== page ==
Article for the CHRONICLE
by Leonard H. Hartmann
All rights reserved, copyright ©2006, Leonard H. Hartmann
In Chronicle 207, August 2005, we presented a census of the CSA 5¢ Green Misplaced Transfers with the concept that the 23 discrete collectable items were the total for now or at least for a reasonable time. Wrong! Another showed up in the Robert A. Siegel sale 907, March 16, 2006, lot No. 2816.
To put it into this census we have: ID 24, Green, Name Spur Misplaced Transfer, Transfer Stone 2, Position 21, the Printing Stone position is not known. It is not from the Hall collection unless in a large lot, only one example known, Used on cover from Oxford, Miss March 9, 1862., Figure 1.
The stamp in question is definitely Transfer Stone 2, Position 21 and as such is easy to recognize. The upper left scroll ornament has a distinct broad line often referred to as The Spur. This basic position, Spur on upper left scroll (Pos. 21) is listed in the Scott specialized catalog and also in the Dietz Confederate catalogs.
This misplaced transfer designation is evident for this specific stamp because the transfer stone position is from the left of the pane, third row down, but there is a small sliver of another stamp to the left. This portion of another stamp is too close to be the adjoining stamp (position 30 on the left pane with respect to the known multiples which show reasonable spacing. Misplaced Transfer Census. Item 4 in the Chronicle 207 census, a block of 32 showing two misplaced transfers (1 & 11 in positions 10 & 20) also show Position 21 but it has normal spacing and is not a misplaced transfer. We thus have a in Figure 1 a Transfer Stone Position 21 which is a misplaced transfer, but we have no idea where it was on the printing plate or which printing plate.
And now for something completely different!
The CSA lithographs have a tremendous list of varieties as one could consider every Transfer Stone Position a variety and there are further variations on the printing stones but these require some ability to plate the stamps to appreciate the differences. Markings in the sheet margins are evident to all however they are surprisingly few and rare. The scarcity of these evident markings such as the notations: "CSA", "J", "Cammann" and now the "X" proves they were not on all of the printing stones and were not on for many impressions. In all cases three or less are known for each versus hundreds of examples of the adjoining plate positions.
We present, as Figure 2 a long known variety, but we do think was not previously published, a script letter "X" on the 5¢ Green Lithograph, Stone 1, in the left margin below position 21 and above position 31. The stamp showing the "X" below position 21 is on a cover once owned by David Kohn, Figure 2. It was used from Richmond, February 20, 1862 with a Bolling, Bros & Co. corner card. The stamp is cut in and the stamp and cover have been badly repaired twice, once these repairs were removed (three slivers of other stamps were pieced together to hide the cut, the stamp and cover can be properly appreciated. The second stamp, position 31, was used in Richmond on January 20, 1862 on a cover from Alfred Paul, the French Vice Consul in Richmond to Leon Schisamo, the French Vice Consul in Norfolk, Figure 3.
The two single stamps showing portions of this "X" are each unique. We can only surmise that this "X" was used in some way to lay down either the transfer or the printing stone. The two singles are evidently from the same printing stone as the relative alignment is normal with respect to the transfer stone. The left margins suggest, but does not prove, that they are from the left pane and not from the vertical gutter of the right pane. It is also possible that this X was on the transfer stone and was removed with other excess margins prior to laying down a printing stone but by chance one was not removed and was removed after the printing plate was placed in service.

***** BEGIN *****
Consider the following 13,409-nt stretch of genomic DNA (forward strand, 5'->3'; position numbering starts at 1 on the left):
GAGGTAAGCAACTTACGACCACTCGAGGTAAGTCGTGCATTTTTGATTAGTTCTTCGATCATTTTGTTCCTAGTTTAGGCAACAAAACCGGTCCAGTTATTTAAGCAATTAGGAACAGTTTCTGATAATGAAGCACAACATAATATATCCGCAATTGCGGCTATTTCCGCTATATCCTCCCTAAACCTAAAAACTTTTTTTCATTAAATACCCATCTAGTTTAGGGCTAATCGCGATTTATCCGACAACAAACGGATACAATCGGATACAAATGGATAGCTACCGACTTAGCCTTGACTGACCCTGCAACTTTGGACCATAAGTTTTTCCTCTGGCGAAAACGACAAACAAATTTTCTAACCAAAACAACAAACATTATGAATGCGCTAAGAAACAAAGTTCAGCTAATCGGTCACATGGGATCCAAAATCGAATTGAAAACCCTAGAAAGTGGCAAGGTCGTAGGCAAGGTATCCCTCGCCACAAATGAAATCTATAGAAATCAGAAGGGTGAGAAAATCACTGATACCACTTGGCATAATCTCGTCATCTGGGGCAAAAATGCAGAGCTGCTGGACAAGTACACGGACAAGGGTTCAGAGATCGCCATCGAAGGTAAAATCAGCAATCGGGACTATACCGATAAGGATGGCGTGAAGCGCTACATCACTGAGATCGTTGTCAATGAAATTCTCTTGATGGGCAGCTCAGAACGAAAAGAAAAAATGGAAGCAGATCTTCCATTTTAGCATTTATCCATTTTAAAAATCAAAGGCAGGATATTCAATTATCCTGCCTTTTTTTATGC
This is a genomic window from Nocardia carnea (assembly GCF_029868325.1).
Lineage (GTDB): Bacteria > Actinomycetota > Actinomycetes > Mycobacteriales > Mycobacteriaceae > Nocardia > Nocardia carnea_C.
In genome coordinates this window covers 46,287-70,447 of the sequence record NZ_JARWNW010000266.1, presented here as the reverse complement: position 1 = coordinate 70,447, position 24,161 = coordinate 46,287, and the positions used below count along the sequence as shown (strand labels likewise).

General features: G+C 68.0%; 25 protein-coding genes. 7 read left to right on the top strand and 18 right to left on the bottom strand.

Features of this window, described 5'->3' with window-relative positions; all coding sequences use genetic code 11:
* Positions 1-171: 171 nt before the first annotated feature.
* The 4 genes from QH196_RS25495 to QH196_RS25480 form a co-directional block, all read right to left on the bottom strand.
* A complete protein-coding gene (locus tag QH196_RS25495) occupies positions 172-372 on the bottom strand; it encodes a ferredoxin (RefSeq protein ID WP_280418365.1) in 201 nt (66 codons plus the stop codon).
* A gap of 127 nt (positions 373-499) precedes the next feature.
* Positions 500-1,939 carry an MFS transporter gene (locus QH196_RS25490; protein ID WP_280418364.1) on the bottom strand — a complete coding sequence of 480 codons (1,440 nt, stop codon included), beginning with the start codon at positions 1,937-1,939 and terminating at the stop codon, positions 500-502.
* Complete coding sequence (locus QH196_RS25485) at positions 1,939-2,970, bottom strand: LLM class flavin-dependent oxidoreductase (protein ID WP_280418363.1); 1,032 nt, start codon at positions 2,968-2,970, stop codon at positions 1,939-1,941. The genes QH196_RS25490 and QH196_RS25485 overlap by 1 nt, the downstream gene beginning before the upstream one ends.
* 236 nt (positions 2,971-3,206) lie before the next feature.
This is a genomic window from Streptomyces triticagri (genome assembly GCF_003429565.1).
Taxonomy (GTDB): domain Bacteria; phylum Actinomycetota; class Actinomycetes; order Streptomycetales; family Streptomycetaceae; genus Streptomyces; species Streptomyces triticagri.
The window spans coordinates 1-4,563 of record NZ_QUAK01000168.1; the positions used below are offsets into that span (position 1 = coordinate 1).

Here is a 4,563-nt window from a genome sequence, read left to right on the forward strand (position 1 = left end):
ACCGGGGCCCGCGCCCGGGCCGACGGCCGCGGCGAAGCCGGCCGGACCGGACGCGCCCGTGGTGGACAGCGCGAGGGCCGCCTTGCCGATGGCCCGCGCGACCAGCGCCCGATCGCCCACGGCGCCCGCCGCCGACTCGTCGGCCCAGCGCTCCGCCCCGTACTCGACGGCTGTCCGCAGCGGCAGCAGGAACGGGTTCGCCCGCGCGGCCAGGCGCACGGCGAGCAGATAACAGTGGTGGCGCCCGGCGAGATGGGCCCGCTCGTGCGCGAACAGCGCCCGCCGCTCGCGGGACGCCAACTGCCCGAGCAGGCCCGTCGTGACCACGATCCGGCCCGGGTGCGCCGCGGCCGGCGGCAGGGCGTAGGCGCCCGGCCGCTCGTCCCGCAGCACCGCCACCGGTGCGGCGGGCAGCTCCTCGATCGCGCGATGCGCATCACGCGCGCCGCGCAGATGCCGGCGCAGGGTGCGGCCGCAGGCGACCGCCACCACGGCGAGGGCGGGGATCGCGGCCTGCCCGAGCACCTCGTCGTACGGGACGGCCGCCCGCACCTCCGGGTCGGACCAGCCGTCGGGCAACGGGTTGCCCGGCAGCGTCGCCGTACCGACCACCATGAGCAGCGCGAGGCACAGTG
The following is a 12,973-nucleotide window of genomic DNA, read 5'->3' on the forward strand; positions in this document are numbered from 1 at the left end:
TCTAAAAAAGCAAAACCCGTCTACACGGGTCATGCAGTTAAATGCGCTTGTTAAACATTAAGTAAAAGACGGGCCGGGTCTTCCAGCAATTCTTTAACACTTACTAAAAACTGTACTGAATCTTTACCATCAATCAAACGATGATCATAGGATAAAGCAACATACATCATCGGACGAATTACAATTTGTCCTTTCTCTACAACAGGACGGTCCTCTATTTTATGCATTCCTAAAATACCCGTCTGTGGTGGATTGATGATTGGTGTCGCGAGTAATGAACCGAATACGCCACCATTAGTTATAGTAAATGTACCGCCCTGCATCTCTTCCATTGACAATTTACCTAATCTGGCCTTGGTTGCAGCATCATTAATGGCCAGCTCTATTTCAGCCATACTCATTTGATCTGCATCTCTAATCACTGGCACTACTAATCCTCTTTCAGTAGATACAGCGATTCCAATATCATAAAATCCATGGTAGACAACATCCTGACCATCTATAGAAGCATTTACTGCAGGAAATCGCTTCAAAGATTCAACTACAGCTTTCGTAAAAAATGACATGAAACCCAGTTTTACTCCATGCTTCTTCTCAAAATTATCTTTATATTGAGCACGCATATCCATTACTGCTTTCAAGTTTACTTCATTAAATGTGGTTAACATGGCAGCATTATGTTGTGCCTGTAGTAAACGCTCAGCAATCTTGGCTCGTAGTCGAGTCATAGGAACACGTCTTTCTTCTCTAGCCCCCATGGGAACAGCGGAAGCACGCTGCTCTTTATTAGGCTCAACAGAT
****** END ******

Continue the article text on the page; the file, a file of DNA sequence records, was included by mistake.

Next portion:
The usages of these two stamps showing the "X", used January 20 and February 20, 1862 is well into the recorded time of the original printings from Stone 1 which is at least as early as mid- October 1861. Had this X been on the printing stone from the start we would surely have more examples. Perhaps Stone 1 also had more than one printing stone and our X is from a second stone. The time of this usage is about the start of our misplaced transfers from Stone 2. and may relate to additional printing stones. As more material is found and documented in the literature we may eventually be able to get a clear picture.
To speculate and summarize possible explanations! There is no question of multiply printing stones: for the normal Stone 2 we have one stone for the green printing and two for the blue, the 10¢ Hoyer in blue may have had a second printing stone as one block of four suggests this, the 10¢ Paterson may have had a second printing stone, our Stone 2 misplaced transfers were probably from still another printing stone or stones.
As it now stands this "X" is one of the many interesting but unexplained printing marks. Any help or insight that anyone can offer on this printing marking will be most appreciated. We need to publish more stamps that don't quite fit the normal picture.
Figure 1. Newly discovered misplaced transfer (Transfer Stone 2, position 21) on the Confederate States 5¢ green lithograph stamp. The stamp is affixed to a cover postmarked Oxford, Mississippi, March 9, 1862.
Figure 2. Mystery "X" in the bottom margin of a 5¢ Green lithograph stamp from Transfer Stone 1, position 21. On a cover from Richmond postmarked February 20, 1862.
Figure 3. Mystery "X", in the top margin of a stamp from Transfer Stone 1, position 31. On a cover postmarked Richmond, January 20, 1862.